Trying to get pregnant? Make sure you know the bottom line on baby-making—what you don't understand can affect your bub-to-be's health.
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Rest easy, all you pregnant vegans and vegetarians out there: Medical experts, including the American College of Obstetricians and Gynecologists and the American Dietetic Association (ADA), have given you the green light to continue your current way of eating— as long as it’s well-planned. “You can have a healthy pregnancy on such a diet,” says Dawn Jackson Blatner, R.D., an ADA spokeswoman who sees pregnant vegetarians in her private practice.
“You just have to do it right.”
As you know, folate, fiber and iron are essential nutrients for you and your growing baby. What you may not know is that you can get all three by eating chives. Or, how about adding figs to your diet to boost your calcium intake?
From traditional meals with family to laid-back gatherings with friends, this time of year is a minefield of social activities centered around food and drink. “Most people hang up their diet hat during the holidays because they feel they can get back on the program later,” says Elisa Zied, M.S., R.D., an American Dietetic Association spokeswoman and author of Nutrition at Your Fingertips. But when you’re pregnant, you don’t have the luxury of giving up a healthy eating plan—even for a few weeks.
It may be tempting to trash your healthy eating habits during pregnancy. After all, you’re going to get big no matter what you eat, right? Not so fast. Experts say that making nutrition mistakes during pregnancy not only robs your baby of crucial nutrients, it also sabotages your own short- and long-term health. Make pregnancy an opportunity to improve your health, says registered physician assistant Amy Hendel, author of 2008’s Fat Families, Thin Families.
If you want your baby to develop healthy eating patterns, don’t load up on cheeseburgers and milkshakes while you’re pregnant. Research on rats found that a high-fat prenatal diet produces permanent changes in the offspring’s brain that ultimately lead to overeating and obesity. Study author Sarah F. Leibowitz, Ph.D., says that triglycerides, unhealthy fats that are elevated in the blood after high-fat meals, stimulate brain chemicals that cause us to eat more. In her study, she fed pregnant rats a high-fat diet, then replaced it with a normal diet just before they gave birth.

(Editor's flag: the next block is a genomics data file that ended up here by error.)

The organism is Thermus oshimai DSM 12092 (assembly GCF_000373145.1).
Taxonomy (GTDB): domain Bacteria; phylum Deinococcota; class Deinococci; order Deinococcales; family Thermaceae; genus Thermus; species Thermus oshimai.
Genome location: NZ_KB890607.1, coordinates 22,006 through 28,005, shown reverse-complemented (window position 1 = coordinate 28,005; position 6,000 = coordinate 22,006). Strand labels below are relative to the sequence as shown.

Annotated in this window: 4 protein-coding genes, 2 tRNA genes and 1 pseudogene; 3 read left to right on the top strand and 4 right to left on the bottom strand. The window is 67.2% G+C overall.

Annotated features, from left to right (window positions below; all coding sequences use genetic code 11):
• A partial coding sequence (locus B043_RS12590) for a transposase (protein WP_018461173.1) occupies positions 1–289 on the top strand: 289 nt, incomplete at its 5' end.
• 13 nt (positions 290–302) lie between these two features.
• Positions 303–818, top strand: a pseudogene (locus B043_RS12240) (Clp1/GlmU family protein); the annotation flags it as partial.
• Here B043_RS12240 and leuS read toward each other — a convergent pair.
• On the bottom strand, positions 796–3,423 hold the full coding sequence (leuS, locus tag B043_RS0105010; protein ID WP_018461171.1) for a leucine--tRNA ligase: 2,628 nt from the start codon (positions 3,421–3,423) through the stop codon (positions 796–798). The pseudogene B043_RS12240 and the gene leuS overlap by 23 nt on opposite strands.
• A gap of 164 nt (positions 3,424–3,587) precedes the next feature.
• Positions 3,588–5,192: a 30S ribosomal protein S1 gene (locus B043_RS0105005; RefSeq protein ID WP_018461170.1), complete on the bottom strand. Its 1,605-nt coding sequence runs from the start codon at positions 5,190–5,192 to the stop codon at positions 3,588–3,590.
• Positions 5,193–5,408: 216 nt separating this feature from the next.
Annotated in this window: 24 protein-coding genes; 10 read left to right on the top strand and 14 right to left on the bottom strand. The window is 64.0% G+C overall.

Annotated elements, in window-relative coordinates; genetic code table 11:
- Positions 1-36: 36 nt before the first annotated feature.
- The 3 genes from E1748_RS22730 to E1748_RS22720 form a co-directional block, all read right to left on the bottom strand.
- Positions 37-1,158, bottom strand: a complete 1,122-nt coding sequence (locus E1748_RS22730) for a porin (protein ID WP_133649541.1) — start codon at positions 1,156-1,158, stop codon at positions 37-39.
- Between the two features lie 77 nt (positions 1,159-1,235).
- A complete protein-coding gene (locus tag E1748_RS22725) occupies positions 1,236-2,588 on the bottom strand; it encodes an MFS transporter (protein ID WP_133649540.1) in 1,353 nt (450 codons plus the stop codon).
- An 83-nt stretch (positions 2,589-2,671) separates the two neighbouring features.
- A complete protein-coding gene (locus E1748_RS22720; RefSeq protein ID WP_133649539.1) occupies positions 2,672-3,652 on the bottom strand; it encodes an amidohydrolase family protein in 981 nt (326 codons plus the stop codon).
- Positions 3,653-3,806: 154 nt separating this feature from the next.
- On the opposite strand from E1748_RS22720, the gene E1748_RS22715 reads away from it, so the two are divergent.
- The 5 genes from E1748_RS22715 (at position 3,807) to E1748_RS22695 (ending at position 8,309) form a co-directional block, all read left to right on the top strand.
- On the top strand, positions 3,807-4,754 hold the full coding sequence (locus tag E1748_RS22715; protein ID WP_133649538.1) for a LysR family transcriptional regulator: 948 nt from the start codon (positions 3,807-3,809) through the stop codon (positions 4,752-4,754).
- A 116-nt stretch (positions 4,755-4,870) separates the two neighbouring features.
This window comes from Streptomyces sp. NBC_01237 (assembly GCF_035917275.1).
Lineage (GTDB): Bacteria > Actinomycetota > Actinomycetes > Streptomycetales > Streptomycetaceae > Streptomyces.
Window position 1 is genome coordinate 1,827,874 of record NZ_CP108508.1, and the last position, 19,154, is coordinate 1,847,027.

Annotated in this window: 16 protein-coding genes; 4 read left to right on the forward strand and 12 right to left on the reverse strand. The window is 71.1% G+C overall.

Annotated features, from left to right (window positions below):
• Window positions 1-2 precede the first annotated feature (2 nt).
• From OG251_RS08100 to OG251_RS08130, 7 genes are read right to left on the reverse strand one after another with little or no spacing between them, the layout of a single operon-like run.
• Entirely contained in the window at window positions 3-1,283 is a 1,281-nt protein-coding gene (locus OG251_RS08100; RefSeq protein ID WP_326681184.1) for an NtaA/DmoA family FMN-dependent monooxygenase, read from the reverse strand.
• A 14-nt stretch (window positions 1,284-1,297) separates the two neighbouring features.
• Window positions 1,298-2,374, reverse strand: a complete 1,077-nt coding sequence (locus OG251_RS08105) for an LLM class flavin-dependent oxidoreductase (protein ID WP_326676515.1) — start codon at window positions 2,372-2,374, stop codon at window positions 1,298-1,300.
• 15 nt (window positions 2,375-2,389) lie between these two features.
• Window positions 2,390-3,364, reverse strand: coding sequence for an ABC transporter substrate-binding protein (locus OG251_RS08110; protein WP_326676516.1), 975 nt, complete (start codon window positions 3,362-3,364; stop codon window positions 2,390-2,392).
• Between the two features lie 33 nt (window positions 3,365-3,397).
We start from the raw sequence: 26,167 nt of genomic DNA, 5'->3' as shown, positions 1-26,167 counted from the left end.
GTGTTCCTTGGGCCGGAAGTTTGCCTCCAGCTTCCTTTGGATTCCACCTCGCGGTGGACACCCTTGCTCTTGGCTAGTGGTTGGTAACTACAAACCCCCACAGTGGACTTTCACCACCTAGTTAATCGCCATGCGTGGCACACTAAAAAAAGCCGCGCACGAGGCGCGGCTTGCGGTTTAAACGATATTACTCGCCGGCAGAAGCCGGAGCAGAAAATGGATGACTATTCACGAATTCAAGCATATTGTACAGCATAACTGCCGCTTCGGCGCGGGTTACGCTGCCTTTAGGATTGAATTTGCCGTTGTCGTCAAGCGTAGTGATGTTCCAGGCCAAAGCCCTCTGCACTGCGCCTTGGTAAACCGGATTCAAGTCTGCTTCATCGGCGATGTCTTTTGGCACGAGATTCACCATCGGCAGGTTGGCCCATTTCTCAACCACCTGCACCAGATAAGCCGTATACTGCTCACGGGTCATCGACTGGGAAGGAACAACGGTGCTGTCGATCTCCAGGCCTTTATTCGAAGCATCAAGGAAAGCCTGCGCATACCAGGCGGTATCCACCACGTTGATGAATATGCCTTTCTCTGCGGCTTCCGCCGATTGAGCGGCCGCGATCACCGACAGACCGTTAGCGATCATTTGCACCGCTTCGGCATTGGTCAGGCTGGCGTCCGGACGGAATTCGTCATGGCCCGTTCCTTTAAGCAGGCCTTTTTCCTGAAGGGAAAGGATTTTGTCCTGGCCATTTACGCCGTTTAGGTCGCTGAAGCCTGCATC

Almost every other first pregnancy in our circle of friends and family has produced a girl. Somehow, though that wouldn't technically affect our odds, it just seemed more likely that there would finally be a boy on the way. And because we've watched so many people bring girls into the world, as soon as we found out we were pregnant we began studiously visualizing a boy just in case.
Are you gonna eat that? That's a bag of Cheetos and an apple fritter. My God, girl, what are you thinking? That's what you brought to your labor room for nourishing sustenance during one of the biggest physical endurance events of your life? You're joking, right? You're not actually going to wash it back with diet orange soda. Heh heh. That's funny.
pregnancy nutrition basics
Every year, scientists uncover information about the critical role nutrients play in the mental and physical development of the fetus, including their ability to reduce the risk of birth defects and disease in newborns. Prenatal vitamins can help, but they can’t do the job alone, which is why your diet is so important.
Meeting all your nutritional needs during pregnancy can seem overwhelming, but it doesn’t have to be. These quick snacks help you fulfill your pregnancy requirements for important nutrients such as calcium, folic acid, protein, iron and fiber. A light nibble between meals will help keep your energy, plus help quell nausea.
If you’re like many pregnant women, you vowed to eat healthier the minute you found out you were expecting. You may have even started making a mental list of nutritional do’s and don’ts: Eat more calcium-rich foods, get more protein, cut out the caffeine and junk foods. Healthy eating habits on your part will set the stage for your baby to grow into a strong child and adult and
ultimately reduce his risk for certain diseases. Scientific research continues to show that a prenatal diet rich in
It's late. You're starved. You see the closest pair of Golden Arches and make a beeline. When you’re pregnant and working, it’s tempting to zoom through a drive-through and pick up something fast, but such a meal probably wouldn’t offer the good nutrition you need.
We all have memories of growing up with the four food groups, but since the development of the U.S. Department of Agriculture’s Food Guide Pyramid in 1992, we’re getting used to this improved concept of eating. The whole idea of the pyramid is that its shape guides you to the healthful number of daily servings of foods in each category: more from those foods at the base, fewer as you move up.